11. For those in denial of Masonic racism all one need do is look at Georgia, Alabama, etc. African Americans are not welcome period. The are not allowed to petition and instead sent to the Prince Hall or King Solomon's lodge down the street. Racism is alive and well in some parts of Freemasonry.

  12. Next time we ask why a lodge isn't integrated, let's have a good reason WHY it should integrate.

    Let me make this clear: In Connecticut, there is NO spot on the petition or investigation forms that indicates a candidate's race. The idea of integration does not come up because there is nothing preventing men of any color from joining.


    In the almost six years that I've been a member of the fraternity, I have not seen or even heard of any lodge in my area "steering" anyone toward a Prince Hall lodge.

    Prince Hall masonry in this state is very strong, and we have quite a few lodges doing joint events with the PH lodges in their area. We have a state-wide event coming up, and we just had a joint "Grand Masters Day in June.

    That said, let's consider that lodges tend to attract members from a) the surrounding community, and b) from other members. In a nearby city, the PH lodge meets in the same building as two other lodges. In the black community in that city, black attorneys, bankers, insurance agents, and other business types tend to belong to that PH lodge, and it should be no surprise that they tend to recommend that lodge to their friends. This is not racism, but what we call "freedom of association."

    Hmm. Would you accuse the PH Masons of "steering" their friends toward PH Masonry and away from AF&AM Masonry?

    I have helped other lodges with joint degrees in which PH guests have joined in. Unfortunately, while some PH brothers are habitual visitors at the AF&AM lodges, they can not affiliate because in Conn, PH does not allow affiliate memberships.

    But seriously, if the report that this particular lodge has 300 white members and zero any other race is true, then asking why is a legitimate question.

    And there could be a dozen reasons that have nothing to do with racism.

    My own lodge has a high percentage of computer geeks. Why? Because five years ago, a bunch of them joined, and have recommended it to their friends. Fifteen or twenty years ago, our lodge had a high influx of engineers. Why? Because a handful of engineers at the local industries joined and began mentioning it to their friends. As it happens, we have only a handful of brothers who are black. Why? Because until recently, our suburban town was actually a rural community, with very few families of color in the area. As that changed, so did our lodge composition.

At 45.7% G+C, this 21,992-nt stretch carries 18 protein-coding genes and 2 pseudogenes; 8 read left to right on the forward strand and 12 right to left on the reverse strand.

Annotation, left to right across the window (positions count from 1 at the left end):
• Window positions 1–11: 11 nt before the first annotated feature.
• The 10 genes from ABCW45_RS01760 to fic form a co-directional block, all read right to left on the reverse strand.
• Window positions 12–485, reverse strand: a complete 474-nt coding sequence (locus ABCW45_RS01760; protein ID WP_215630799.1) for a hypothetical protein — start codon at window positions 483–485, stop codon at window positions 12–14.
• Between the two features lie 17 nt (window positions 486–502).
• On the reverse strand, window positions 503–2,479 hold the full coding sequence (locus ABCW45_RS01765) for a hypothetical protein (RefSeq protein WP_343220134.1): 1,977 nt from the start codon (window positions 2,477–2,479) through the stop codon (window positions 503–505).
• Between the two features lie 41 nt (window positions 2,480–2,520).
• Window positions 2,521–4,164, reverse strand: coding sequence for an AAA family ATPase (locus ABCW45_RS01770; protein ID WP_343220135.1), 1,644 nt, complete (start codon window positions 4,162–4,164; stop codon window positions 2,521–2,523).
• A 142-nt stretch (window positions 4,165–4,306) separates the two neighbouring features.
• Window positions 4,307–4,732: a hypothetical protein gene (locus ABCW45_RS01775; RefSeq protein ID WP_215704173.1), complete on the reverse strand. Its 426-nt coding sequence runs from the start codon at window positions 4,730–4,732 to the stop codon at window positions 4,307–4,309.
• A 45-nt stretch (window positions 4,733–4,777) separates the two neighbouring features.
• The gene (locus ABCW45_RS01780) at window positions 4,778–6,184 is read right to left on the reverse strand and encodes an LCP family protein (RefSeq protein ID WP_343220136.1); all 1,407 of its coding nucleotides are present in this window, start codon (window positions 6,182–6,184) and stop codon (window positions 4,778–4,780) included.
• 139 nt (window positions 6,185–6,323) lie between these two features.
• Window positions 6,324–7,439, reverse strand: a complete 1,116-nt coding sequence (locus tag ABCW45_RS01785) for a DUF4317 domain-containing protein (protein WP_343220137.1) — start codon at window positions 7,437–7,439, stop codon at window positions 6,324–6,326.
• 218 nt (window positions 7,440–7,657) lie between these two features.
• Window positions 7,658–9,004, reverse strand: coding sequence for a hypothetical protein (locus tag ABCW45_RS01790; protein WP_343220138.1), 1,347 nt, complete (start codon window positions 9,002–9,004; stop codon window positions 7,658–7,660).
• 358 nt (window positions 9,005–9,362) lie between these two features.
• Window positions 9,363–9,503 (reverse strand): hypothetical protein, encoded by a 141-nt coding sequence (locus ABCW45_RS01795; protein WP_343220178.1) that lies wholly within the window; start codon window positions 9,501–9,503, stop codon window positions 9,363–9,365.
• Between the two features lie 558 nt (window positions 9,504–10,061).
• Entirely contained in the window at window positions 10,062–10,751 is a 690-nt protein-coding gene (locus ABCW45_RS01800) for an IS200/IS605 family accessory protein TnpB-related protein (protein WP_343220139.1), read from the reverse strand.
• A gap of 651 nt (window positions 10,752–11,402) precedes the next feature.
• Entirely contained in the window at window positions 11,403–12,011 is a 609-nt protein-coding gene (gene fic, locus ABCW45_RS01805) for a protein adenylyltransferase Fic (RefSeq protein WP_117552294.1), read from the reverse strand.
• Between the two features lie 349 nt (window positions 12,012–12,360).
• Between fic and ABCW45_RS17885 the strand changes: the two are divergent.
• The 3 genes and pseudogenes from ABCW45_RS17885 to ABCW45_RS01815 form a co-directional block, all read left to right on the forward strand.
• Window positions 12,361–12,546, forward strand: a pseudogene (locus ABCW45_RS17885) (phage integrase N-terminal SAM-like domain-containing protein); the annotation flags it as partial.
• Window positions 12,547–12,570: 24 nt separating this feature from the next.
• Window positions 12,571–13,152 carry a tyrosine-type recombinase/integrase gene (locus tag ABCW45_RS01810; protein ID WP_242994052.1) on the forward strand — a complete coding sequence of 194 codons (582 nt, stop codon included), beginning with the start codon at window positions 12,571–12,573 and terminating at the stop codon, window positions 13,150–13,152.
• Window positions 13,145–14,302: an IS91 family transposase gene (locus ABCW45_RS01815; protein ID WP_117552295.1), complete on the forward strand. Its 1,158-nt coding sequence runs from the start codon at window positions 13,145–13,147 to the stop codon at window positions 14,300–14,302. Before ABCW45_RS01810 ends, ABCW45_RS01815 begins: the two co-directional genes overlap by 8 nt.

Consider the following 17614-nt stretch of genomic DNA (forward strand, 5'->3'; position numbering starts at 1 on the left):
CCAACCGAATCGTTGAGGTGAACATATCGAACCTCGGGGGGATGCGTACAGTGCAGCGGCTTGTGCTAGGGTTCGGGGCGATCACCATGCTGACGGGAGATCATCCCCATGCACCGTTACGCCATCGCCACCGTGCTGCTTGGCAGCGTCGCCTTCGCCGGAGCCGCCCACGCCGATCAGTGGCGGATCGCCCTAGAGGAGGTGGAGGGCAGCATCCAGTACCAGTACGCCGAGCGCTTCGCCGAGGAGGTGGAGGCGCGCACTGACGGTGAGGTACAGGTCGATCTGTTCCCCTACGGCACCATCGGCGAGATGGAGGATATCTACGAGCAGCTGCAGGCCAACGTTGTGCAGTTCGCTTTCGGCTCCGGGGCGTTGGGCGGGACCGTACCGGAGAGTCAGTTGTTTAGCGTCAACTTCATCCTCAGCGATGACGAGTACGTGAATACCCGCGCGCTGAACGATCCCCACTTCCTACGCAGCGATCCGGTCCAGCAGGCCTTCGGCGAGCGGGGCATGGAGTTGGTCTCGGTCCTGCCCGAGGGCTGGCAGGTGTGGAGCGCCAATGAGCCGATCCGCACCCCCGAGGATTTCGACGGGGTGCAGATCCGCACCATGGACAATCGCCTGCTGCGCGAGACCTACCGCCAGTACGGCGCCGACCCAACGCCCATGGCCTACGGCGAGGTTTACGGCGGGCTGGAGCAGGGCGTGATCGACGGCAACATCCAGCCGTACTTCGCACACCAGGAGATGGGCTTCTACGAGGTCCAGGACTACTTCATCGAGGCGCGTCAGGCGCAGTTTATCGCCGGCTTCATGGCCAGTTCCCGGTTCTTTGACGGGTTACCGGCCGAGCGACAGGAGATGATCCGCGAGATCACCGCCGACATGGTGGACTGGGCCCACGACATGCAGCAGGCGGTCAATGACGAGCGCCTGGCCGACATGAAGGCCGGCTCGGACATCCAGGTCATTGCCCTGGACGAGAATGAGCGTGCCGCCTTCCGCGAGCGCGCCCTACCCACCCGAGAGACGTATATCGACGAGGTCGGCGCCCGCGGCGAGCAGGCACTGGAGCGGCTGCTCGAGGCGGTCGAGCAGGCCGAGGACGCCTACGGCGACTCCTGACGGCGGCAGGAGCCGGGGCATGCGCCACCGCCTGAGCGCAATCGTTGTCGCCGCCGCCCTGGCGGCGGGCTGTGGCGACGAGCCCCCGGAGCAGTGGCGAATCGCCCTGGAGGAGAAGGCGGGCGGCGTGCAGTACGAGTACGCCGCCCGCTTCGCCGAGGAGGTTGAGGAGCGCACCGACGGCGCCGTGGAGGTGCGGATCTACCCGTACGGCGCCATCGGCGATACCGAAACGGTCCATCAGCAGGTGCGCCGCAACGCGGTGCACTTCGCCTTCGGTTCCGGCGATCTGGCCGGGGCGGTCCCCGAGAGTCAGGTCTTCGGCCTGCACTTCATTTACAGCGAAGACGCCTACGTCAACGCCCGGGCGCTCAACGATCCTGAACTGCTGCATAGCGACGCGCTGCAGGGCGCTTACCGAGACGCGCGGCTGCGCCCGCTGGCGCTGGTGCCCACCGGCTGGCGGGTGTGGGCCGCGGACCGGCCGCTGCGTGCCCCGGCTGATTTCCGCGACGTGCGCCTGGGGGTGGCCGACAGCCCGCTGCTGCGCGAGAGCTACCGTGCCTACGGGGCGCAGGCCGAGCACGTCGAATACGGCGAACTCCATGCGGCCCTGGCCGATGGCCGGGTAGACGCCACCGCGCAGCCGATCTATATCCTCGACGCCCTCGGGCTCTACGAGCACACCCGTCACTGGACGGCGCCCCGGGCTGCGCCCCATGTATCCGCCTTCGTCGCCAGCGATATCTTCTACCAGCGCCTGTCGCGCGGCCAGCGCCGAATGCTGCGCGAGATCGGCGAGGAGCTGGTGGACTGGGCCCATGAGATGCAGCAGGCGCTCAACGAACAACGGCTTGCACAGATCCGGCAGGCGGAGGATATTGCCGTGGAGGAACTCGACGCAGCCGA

I have to echo what several other brothers have written: it's possible to find racism where none exists. As I have stated earlier, I tend not to attribute to malice what can be attributed to ignorance; personally, I have as difficult a time believing in deliberate racism as you seem to have in believing in more innocent and unintentional explanations.

  13. Bro. Ludwig: Thanks for your "welcome back." It's good to be back.

    Obviously, I didn't know Philadelphia was Greek for "to love brother." Interesting.

    Is there evidence Penn chose that name for its etymological significance, or was it simply the Christian tendency to name everything after religious historical place names? Just as many California towns are named for the Spanish names for Catholic saints, many east coast states are heavy with Biblical town names. There is a Philadelphia community just down the road from me. Tucked up against it are the communities of Macedonia and Jerusalem.

    — W.S.

  14. Bro. Tom,

    Yes, I probably colored (pun intended) the article with thoughts of how it is in Georgia. In fact, I was asking, I guess, to have someone "tell me it ain't so" when I read the article about Pennsylvania's all-white lodge...
    because the racism is institutionalized here in Georgia Grand Lodge Freemasonry.

    Not too many minutes after I was raised, a brother joined me behind the altar to ceremonially explain to me the obligations I had just taken. I can close my eyes and still see it, and hear what he said:

    " a clandestine lodge. Brother, the only clandestine lodges that we know of are the black lodges."